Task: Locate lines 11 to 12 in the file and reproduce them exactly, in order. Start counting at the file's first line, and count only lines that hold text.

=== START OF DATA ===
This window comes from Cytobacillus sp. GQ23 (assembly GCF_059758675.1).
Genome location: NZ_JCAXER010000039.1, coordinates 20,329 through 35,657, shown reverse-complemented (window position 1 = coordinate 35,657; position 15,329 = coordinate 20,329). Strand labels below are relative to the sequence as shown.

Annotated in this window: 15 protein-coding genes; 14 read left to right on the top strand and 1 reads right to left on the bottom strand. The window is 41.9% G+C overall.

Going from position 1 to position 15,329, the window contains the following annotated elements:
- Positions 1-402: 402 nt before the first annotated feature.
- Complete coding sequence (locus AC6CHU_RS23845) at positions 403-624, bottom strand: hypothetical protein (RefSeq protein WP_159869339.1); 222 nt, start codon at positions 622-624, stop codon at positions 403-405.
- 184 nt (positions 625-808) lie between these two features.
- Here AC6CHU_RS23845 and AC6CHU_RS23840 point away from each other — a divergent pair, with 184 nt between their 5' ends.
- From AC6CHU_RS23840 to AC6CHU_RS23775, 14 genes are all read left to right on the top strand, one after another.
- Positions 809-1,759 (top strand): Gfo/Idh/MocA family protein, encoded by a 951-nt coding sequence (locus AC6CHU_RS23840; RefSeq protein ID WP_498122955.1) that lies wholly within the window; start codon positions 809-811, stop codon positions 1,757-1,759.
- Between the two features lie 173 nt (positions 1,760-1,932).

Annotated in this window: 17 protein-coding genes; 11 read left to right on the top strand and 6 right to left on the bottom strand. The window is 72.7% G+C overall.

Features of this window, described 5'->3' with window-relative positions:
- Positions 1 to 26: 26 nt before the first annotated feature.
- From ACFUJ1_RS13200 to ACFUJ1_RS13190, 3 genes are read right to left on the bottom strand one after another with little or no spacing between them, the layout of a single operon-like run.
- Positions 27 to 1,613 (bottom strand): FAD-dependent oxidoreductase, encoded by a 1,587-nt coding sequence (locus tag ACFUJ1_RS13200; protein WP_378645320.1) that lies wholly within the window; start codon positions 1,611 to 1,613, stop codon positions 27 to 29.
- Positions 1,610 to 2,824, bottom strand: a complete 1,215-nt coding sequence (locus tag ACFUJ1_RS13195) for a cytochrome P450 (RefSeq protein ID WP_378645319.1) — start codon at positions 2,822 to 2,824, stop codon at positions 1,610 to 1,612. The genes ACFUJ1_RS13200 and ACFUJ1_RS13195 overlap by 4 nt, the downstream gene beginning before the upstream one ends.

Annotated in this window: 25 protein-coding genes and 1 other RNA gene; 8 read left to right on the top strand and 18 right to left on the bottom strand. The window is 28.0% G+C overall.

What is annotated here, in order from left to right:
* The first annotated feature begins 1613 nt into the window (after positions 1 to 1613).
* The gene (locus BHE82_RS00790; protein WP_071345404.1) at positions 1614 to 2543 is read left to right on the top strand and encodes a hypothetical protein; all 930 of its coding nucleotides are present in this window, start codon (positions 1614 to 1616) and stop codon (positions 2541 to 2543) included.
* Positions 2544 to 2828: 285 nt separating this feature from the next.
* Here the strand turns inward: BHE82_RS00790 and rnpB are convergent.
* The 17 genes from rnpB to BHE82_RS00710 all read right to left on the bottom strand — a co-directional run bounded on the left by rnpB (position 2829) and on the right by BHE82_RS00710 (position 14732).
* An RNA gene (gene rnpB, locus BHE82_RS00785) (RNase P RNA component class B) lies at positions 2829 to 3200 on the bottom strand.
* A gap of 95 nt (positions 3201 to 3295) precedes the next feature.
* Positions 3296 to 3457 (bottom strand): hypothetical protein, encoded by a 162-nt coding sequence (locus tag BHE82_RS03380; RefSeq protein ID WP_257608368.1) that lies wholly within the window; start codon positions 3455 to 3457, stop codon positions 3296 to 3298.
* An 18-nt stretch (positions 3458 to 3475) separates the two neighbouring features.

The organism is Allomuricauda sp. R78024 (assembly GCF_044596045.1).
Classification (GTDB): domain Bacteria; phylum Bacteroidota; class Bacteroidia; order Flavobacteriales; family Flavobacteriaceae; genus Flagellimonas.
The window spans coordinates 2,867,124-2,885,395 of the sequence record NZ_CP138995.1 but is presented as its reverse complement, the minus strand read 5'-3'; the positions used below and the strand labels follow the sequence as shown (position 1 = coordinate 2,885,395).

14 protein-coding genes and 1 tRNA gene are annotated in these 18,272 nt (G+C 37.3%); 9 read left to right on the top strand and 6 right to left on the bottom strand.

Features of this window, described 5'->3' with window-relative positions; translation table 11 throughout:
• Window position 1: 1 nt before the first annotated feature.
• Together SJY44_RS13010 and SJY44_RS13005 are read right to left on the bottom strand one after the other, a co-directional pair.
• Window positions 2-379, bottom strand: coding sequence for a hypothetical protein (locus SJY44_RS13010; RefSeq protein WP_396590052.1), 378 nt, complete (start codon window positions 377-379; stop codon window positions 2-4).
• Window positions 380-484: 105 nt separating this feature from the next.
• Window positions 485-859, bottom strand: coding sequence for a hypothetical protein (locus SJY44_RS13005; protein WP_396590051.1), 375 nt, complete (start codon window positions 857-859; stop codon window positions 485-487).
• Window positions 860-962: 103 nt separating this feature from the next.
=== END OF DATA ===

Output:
- Between the two features lie 173 nt (positions 1,760-1,932).

Annotated in this window: 17 protein-coding genes; 11 read left to right on the top strand and 6 right to left on the bottom strand. The window is 72.7% G+C overall.